Huang C, Wang Y, Li X, et al. Clinical features of patients infected with 2019 novel coronavirus in Wuhan, China. 2020;395(10223):497-506.

      Procedures for Screening for COVID-19 Infection in our HD Facility
      First Step: General Screening
      • Patients covered: all HD patients and staff
      • Examination method: CT of the chest
      • Classification and action
        • a.
          Non–COVID-19 patients (CT negative detection) to continue regular HD
        • b.
          COVID-19 suspects (CT positive detection) to undergo further evaluation
      Second Step: Infection Evaluation
      • Patients covered: COVID-19 suspects
      • Examination method: CBC + NT + ST (optional)
      • Classification and action
        • a.
          Non–COVID-19 patients (all negative) to undergo isolated HD with monitoring
        • b.
          COVID-19 clinically diagnosed (hematology abnormal but no pathogen evidence) transferred to designated hospital to receive isolated dialysis and monitoring
        • c.
          COVID-19 confirmed diagnosis (with pathogen evidence) transferred to designated hospital
      Note: Patients with relevant symptoms (fever, cough, etc) are not included because they will be transferred to fever clinics for comprehensive epidemic assessment.
      Abbreviations: CBC, complete blood cell count; COVID-19, coronavirus disease 2019; CT, computed tomography; HD, hemodialysis; NT, nucleic acid test; ST, serologic test.
      In conclusion, although we found at our center that COVID-19 poses a serious threat to both staff and patients, planning and screening procedures can help contain COVID-19 and failure to dialyze may be more risky than receiving dialysis in a rigorous and well-prepared dialysis facility, emphasizing that preparation should trump fear when addressing COVID-19.

      Article Information

      Financial Disclosure

      The author declares that he has no relevant financial interests.

      Peer Review

      Received March 20, 2020. Direct editorial input from the Editor-in-Chief. Accepted in revised form May 24, 2020.

      References

      1. World Health Organization. Coronavirus disease 2019 (COVID-19) Situation Report – 31. 2020. https://www.who.int/docs/default-source/coronaviruse/situation-reports/20200220-sitrep-31-covid-19.pdf?sfvrsn=dfd11d24_2. Accessed March 12, 2020.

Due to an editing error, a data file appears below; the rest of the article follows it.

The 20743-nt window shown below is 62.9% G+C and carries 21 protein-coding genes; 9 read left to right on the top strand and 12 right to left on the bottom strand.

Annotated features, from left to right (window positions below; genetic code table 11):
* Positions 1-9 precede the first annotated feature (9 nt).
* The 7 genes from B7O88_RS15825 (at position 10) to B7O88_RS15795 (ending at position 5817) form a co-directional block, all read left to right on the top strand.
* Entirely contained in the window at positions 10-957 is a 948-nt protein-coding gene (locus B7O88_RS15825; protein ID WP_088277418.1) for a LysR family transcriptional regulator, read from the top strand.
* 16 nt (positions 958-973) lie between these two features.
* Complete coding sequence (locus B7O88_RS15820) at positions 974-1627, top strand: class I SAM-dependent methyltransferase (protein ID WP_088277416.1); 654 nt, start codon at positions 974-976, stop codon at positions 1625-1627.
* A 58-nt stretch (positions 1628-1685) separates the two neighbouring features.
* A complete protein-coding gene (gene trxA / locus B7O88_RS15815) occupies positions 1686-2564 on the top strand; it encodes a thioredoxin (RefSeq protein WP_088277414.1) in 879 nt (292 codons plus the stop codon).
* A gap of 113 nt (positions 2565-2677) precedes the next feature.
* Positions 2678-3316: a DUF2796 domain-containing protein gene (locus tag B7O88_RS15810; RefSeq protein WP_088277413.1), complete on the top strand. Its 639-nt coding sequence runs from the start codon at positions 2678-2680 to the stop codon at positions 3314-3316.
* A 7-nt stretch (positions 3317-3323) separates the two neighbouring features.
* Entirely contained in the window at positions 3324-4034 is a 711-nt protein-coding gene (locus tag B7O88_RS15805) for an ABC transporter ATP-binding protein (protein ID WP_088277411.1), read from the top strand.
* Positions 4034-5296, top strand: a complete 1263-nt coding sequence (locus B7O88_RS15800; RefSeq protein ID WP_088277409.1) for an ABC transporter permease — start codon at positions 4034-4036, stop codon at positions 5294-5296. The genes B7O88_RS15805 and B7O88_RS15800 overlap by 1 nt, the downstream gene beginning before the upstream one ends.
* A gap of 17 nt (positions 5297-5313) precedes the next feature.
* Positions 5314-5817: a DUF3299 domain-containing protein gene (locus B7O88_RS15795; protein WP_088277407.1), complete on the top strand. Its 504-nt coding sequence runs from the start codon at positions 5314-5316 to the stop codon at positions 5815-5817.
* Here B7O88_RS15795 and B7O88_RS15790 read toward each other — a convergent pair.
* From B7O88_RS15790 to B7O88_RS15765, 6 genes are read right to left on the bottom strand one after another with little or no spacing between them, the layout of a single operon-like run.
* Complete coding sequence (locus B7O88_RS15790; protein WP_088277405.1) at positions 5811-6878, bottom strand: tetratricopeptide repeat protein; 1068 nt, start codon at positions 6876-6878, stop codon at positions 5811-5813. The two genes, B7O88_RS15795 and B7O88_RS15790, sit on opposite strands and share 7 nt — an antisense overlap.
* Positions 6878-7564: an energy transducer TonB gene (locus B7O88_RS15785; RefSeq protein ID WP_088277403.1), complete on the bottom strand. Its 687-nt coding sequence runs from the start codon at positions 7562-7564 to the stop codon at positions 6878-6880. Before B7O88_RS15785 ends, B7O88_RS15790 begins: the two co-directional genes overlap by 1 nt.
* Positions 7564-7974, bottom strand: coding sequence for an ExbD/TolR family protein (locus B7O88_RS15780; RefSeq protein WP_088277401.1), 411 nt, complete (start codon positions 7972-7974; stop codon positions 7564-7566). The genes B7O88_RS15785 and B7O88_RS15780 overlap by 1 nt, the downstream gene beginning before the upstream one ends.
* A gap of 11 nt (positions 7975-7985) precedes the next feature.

2. National Health Commission of the Peoples Republic of China. COVID-19 epidemic situation report. 2020. http://www.nhc.gov.cn/xcs/yqtb/202003/816e6f71236b4dca96378df5f6f4ae53.shtml. Accessed March 12, 2020.

        • Chen N.
        • Zhou M.
        • Dong X.
        • et al.
        Epidemiological and clinical characteristics of 99 cases of 2019 novel coronavirus pneumonia in Wuhan, China: a descriptive study.
        Lancet. 2020; 395: 507-513
        • Guan W.
        • Ni Z.
        • Hu Y.
        • et al.
        Clinical characteristics of 2019 novel coronavirus infection in China.
        medRxiv. 2020; (2020.02.06.20020974)
        • Wang J.
        • Qi H.
        • Bao L.
        • et al.
        A contingency plan for the management of the 2019 novel coronavirus outbreak in neonatal intensive care units.
        Lancet Child Adolesc Health. 2020; 4: 258-259
      3. World Health Organization, WHO characterizes COVID-19 as a pandemic. https://www.who.int/emergencies/diseases/novel-coronavirus-2019/events-as-they-happen. Accessed March 12, 2020.

        • Ma Y.
        • Diao B.
        • Lv X.
        • et al.
        2019 Novel coronavirus disease in hemodialysis (HD) patients: report from one HD center in Wuhan, China.
        medRxiv. 2020; (2020.02.24.20027201)
      4. Huang C, Wang Y, Li X, et al. Clinical features of patients infected with 2019 novel coronavirus in Wuhan, China. 2020;395(10223):497-506.